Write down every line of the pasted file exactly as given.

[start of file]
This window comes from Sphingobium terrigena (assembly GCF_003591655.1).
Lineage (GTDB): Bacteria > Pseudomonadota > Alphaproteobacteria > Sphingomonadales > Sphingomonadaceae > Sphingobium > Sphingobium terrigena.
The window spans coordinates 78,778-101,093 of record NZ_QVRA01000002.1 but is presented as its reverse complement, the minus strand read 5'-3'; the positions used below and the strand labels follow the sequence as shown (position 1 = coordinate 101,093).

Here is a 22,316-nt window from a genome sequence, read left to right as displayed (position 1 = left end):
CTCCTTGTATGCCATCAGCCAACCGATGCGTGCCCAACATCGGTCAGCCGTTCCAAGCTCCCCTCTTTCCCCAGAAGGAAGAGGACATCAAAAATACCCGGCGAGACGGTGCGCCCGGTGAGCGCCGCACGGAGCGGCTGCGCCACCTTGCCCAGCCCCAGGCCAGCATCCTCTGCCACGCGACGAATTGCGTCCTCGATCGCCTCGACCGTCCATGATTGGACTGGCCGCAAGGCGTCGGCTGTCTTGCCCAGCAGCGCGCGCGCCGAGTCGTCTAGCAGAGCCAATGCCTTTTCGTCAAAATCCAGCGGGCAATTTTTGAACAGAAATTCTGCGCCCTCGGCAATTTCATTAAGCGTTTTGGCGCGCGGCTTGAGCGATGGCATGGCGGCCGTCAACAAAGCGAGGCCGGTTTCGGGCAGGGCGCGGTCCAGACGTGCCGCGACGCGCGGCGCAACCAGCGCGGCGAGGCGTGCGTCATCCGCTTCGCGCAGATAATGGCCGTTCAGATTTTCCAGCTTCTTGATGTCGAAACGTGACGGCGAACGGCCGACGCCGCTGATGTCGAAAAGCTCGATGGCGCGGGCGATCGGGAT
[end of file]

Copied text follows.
This window comes from Sphingobium terrigena (assembly GCF_003591655.1).
Lineage (GTDB): Bacteria > Pseudomonadota > Alphaproteobacteria > Sphingomonadales > Sphingomonadaceae > Sphingobium > Sphingobium terrigena.
The window spans coordinates 78,778-101,093 of record NZ_QVRA01000002.1 but is presented as its reverse complement, the minus strand read 5'-3'; the positions used below and the strand labels follow the sequence as shown (position 1 = coordinate 101,093).

Here is a 22,316-nt window from a genome sequence, read left to right as displayed (position 1 = left end):
CTCCTTGTATGCCATCAGCCAACCGATGCGTGCCCAACATCGGTCAGCCGTTCCAAGCTCCCCTCTTTCCCCAGAAGGAAGAGGACATCAAAAATACCCGGCGAGACGGTGCGCCCGGTGAGCGCCGCACGGAGCGGCTGCGCCACCTTGCCCAGCCCCAGGCCAGCATCCTCTGCCACGCGACGAATTGCGTCCTCGATCGCCTCGACCGTCCATGATTGGACTGGCCGCAAGGCGTCGGCTGTCTTGCCCAGCAGCGCGCGCGCCGAGTCGTCTAGCAGAGCCAATGCCTTTTCGTCAAAATCCAGCGGGCAATTTTTGAACAGAAATTCTGCGCCCTCGGCAATTTCATTAAGCGTTTTGGCGCGCGGCTTGAGCGATGGCATGGCGGCCGTCAACAAAGCGAGGCCGGTTTCGGGCAGGGCGCGGTCCAGACGTGCCGCGACGCGCGGCGCAACCAGCGCGGCGAGGCGTGCGTCATCCGCTTCGCGCAGATAATGGCCGTTCAGATTTTCCAGCTTCTTGATGTCGAAACGTGACGGCGAACGGCCGACGCCGCTGATGTCGAAAAGCTCGATGGCGCGGGCGATCGGGAT